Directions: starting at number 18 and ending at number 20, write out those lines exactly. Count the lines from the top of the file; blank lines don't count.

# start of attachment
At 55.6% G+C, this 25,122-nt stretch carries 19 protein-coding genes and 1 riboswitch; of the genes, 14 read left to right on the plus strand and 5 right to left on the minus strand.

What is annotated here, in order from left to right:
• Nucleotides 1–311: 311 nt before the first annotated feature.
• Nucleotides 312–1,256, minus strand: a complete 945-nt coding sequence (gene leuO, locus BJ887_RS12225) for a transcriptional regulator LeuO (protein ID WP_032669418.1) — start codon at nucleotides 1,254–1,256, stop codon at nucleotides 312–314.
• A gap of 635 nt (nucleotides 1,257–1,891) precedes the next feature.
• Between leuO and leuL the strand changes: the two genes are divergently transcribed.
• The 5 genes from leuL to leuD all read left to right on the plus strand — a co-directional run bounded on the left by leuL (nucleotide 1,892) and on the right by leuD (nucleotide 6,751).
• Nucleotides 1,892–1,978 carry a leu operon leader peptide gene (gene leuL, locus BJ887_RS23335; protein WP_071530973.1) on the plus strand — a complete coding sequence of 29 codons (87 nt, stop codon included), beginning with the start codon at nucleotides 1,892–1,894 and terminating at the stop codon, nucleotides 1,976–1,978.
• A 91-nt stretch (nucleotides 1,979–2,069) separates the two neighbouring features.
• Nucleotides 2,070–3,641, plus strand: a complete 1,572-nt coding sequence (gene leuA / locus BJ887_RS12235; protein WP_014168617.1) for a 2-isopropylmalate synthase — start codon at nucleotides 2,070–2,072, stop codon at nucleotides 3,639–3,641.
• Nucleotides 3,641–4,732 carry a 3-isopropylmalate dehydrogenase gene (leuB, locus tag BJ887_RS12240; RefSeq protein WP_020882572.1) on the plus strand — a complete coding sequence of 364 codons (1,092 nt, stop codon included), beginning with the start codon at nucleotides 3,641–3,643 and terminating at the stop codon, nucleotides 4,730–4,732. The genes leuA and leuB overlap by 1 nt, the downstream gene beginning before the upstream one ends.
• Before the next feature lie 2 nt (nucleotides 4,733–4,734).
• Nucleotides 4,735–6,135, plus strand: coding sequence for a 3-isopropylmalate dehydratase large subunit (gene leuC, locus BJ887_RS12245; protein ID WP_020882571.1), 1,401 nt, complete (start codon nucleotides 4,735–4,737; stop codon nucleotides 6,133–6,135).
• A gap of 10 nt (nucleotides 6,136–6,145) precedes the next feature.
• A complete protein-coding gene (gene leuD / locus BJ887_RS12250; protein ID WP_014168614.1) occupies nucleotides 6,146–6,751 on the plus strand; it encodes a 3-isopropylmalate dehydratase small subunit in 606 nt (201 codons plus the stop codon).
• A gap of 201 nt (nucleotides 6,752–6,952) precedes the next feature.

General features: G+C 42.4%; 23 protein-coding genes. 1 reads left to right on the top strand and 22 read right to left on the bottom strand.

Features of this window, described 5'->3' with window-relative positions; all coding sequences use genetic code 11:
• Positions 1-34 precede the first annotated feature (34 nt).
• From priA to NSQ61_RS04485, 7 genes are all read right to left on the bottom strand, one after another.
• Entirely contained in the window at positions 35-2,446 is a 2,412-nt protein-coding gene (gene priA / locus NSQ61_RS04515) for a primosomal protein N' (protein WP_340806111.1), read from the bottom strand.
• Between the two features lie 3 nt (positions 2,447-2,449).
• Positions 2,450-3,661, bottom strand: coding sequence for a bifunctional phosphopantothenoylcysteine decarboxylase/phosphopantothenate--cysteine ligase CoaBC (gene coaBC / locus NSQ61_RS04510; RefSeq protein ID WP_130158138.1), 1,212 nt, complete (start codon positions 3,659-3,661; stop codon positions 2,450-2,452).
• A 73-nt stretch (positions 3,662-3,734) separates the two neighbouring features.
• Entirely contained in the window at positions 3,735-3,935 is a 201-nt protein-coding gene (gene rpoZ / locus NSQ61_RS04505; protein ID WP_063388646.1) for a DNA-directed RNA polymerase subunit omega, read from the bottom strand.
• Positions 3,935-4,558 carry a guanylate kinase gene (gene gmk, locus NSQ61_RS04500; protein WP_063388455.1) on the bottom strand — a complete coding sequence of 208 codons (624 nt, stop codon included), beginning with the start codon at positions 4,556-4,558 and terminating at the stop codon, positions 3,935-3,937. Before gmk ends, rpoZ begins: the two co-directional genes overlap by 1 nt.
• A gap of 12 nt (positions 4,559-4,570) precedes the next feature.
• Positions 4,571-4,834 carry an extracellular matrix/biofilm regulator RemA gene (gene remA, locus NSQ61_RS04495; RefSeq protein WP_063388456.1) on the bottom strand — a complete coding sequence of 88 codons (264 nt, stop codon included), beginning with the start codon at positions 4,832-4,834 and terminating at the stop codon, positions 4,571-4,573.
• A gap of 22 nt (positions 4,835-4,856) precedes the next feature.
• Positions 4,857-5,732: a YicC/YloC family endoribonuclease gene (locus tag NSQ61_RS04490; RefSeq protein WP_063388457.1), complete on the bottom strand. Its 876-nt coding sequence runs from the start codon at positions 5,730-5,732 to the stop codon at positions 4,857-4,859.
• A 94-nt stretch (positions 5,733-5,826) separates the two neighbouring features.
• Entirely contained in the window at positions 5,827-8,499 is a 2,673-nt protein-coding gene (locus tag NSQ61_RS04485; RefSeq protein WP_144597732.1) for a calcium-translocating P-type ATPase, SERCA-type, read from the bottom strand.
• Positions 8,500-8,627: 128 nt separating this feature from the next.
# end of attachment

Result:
Features of this window, described 5'->3' with window-relative positions; all coding sequences use genetic code 11:
• Positions 1-34 precede the first annotated feature (34 nt).
• From priA to NSQ61_RS04485, 7 genes are all read right to left on the bottom strand, one after another.